With this preface let us now turn to those introductory chapters of the Acts in which St. Luke sketches for us the steps by which Christianity emerged from the condition of a strictly Jewish sect to that of a universal religion intended for all mankind. It will be seen that the enlargement of view, which is so clearly traced, was very gradual; that it came from below rather than from above; from the subordinates, to some extent from the rank and file, rather than from the acknowledged leaders. On the Great Day of Pentecost when St. Luke so carefully enumerates the various nationalities from which the great crowd of pilgrims was drawn, it should be noted that St. Peter addresses them as ‘Men of Israel,’ and his whole discourse is that of a man concerned only with proving to an assembly of Jews that Jesus of Nazareth was the promised Messiah of their sacred Scriptures. The passage is in fact a striking testimony both to the wide extent of the Jewish Diaspora and to the fact of the intense love and reverence for the Holy City and for the injunctions of the Mosaic Law, which brought together such a throng of worshippers from far-distant regions, including people speaking many different tongues, to this feast at Jerusalem. In the list of those forming St. Peter’s audience we find the names of six different peoples and the inhabitants of nine different districts, and it is implied that Jews from these various places had come up specially for the occasion—with one exception. The phrase ‘the sojourning Romans, Jews as well as proselytes’ seems capable of only one interpretation, that St. Luke is here referring to a body of Roman Jews and converts to Judaism, who were temporarily residing in Jerusalem, and whom it may be permitted with considerable probability to identify with the ‘Synagogue of the Libertines’79 mentioned in Acts vi. 9. Among this body may have been numbered the Roman Christians Junias and Andronicus, who were some quarter of a century later saluted by St. Paul in his Epistle to the Romans ‘as men of mark among the Apostles and who were in Christ before me.’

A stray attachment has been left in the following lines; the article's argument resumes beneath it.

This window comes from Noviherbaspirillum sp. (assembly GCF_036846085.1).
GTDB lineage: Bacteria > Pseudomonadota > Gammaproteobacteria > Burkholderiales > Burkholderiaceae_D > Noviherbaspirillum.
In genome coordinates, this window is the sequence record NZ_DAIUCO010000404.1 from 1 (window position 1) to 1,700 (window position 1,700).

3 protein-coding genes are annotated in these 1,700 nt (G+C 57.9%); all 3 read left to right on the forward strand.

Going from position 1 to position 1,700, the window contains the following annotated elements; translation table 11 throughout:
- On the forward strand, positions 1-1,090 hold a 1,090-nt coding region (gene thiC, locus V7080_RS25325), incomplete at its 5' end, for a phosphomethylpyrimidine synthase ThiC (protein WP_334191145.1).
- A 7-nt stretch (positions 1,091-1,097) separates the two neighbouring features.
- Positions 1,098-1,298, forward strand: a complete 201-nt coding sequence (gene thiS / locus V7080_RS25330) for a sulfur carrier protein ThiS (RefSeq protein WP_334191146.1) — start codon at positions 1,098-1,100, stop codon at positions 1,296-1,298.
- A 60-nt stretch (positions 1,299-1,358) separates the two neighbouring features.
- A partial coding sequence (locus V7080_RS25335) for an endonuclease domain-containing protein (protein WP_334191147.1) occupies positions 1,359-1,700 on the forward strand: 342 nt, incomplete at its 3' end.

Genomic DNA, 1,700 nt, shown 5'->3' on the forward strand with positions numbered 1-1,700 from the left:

In his record of the period that follows St. Luke makes it quite clear that the first organised Christian community was at Jerusalem, not in Galilee.80 After the day of Pentecost when certain of the multitude exclaimed ‘Are not all these that speak Galilaeans?’—there is not a word in the Acts to indicate that the early Church had any connexion with Galilee. The Twelve, whose authority, as being derived directly from the Lord, no one called in question, made Jerusalem their headquarters from this time forward, and from this centre carried on their mission work. But that mission work was limited to. Jews. The Twelve, moreover, we are expressly told, visited the Temple regularly81and they seem to have...